Finding Chronic Pain Relief
Chronic pain has many causes and possible treatments—no single treatment works best for everyone. Even two people with the same kind of pain may need different treatments. It is important to find a doctor who specializes in pain management. Pain specialists can help you find a treatment that gives you the most relief.
Pain management doctors, or pain specialists
Pain specialists have advanced training in diagnosing, treating and rehabilitating people with chronic pain. They often work as part of a team with nurses, physical therapists and mental health professionals.
Types of pain therapies
The treatment your pain specialist recommends for you will depend on your condition and your response to previous treatments. Typically, a pain specialist will try a progression of therapies until your pain is sufficiently relieved. These may include behavioral therapies, pain medications, surgical procedures and neurostimulation therapies, such as spinal cord stimulation or dorsal root ganglion (DRG) therapy.
- Behavioral therapies can range from exercise and rehabilitative therapy to cognitive and behavioral modification. These are used to address physical strength, flexibility and muscular structure, as well as how your body and mind deal with stress.
- Over-the-counter pain medications can include aspirin, acetaminophen and ibuprofen; they work to reduce pain and inflammation in the body.
- Opioids are powerful pain medications often prescribed when chronic pain does not respond to over-the-counter pain medications.
- Nerve blocks are used in a procedure that involves applying a local anesthetic or steroids directly to the nerve that is causing the pain. Nerve blocks may relieve pain temporarily by having a numbing effect or by decreasing the swelling of tissues around the nerve.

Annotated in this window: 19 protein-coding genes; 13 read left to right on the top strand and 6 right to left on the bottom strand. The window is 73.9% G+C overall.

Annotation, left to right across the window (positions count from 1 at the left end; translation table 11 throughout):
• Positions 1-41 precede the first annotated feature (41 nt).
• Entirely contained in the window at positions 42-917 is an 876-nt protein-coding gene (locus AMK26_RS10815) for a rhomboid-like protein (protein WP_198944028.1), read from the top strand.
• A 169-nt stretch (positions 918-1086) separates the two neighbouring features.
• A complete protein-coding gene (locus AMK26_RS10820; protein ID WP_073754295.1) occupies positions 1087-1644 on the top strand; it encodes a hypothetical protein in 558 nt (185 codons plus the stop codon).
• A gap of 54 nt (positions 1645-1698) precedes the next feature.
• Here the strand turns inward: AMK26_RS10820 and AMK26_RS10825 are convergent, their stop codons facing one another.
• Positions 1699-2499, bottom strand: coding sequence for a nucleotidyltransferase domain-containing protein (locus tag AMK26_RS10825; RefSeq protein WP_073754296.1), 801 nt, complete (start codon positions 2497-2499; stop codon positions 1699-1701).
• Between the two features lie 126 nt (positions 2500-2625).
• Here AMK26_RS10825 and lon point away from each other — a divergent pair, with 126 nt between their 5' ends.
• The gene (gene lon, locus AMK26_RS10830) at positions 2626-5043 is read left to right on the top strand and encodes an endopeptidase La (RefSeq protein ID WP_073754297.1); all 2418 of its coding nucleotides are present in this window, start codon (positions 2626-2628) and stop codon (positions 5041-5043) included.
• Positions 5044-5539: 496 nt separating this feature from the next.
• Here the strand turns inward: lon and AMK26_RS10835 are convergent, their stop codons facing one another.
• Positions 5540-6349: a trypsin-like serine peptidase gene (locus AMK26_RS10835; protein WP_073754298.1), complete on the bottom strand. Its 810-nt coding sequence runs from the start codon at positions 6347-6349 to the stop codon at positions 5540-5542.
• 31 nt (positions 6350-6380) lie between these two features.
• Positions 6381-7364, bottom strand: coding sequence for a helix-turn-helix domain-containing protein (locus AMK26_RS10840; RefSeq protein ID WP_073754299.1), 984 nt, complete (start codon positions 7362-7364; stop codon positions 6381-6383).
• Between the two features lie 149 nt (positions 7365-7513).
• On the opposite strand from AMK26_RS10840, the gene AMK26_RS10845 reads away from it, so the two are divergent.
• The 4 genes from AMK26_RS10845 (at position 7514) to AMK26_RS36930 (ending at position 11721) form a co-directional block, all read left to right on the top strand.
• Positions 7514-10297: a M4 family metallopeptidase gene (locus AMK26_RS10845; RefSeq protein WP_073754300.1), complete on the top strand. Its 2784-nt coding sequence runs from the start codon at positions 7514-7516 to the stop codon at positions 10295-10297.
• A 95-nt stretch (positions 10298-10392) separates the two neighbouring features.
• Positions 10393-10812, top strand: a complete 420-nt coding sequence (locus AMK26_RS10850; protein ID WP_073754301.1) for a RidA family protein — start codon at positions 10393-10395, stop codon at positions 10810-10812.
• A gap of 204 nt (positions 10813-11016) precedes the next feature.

- Neurolysis is procedure that uses chemicals or temperatures to stop a nerve from sending pain signals to the brain.
- Radiofrequency therapy: A procedure that blocks nerve pathways to the brain by using a targeted treatment to inhibit the ability of the nerve to transmit a pain signal. St. Jude Medical provides specialized equipment to doctors for performing radiofrequency (RF) therapy procedures. To learn more about RF procedures, watch our video.
- Surgery is often used to correct an anatomical defect or defect due to an illness or injury.
Neurostimulation therapies differ according to, among other things, the type of pain they help manage.
- Transcutaneous electrical stimulation (TENS) involves electrical pulses applied to nerve endings through electrodes placed on the skin over the painful area. Researchers theorize that these pulses temporarily interrupt the transmission of pain signals from small sensory nerves at the site of the pain.
- Spinal cord stimulation is a therapy that influences the signals sent to the brain through the use of an implanted spinal cord stimulation device. This therapy uses mild electrical signals to intercept pain signals before they reach the brain.
- St. Jude Medical offers both trial and permanent spinal cord stimulation systems. Learn more about spinal cord stimulation and the type of pain it helps manage.
- Dorsal root ganglion (DRG) therapy involves technology similar to that used in spinal cord stimulation. However, in DRG therapy, the mild electrical signals target specific structures on the spinal column (areas of nerves known as a dorsal root ganglia) that are involved in a person’s localized pain. The system’s signals intercept the body’s pain signals before they reach the brain.
- St. Jude Medical offers both trial and permanent DRG therapy systems. Learn more about dorsal root ganglion therapy and the type of pain it helps manage.
Your physician or pain specialist will recommend whether any of these pain therapies are best for you and your condition.
Discover what receiving neurostimulation therapy can involve or to learn more from a St. Jude Medical representative, contact us.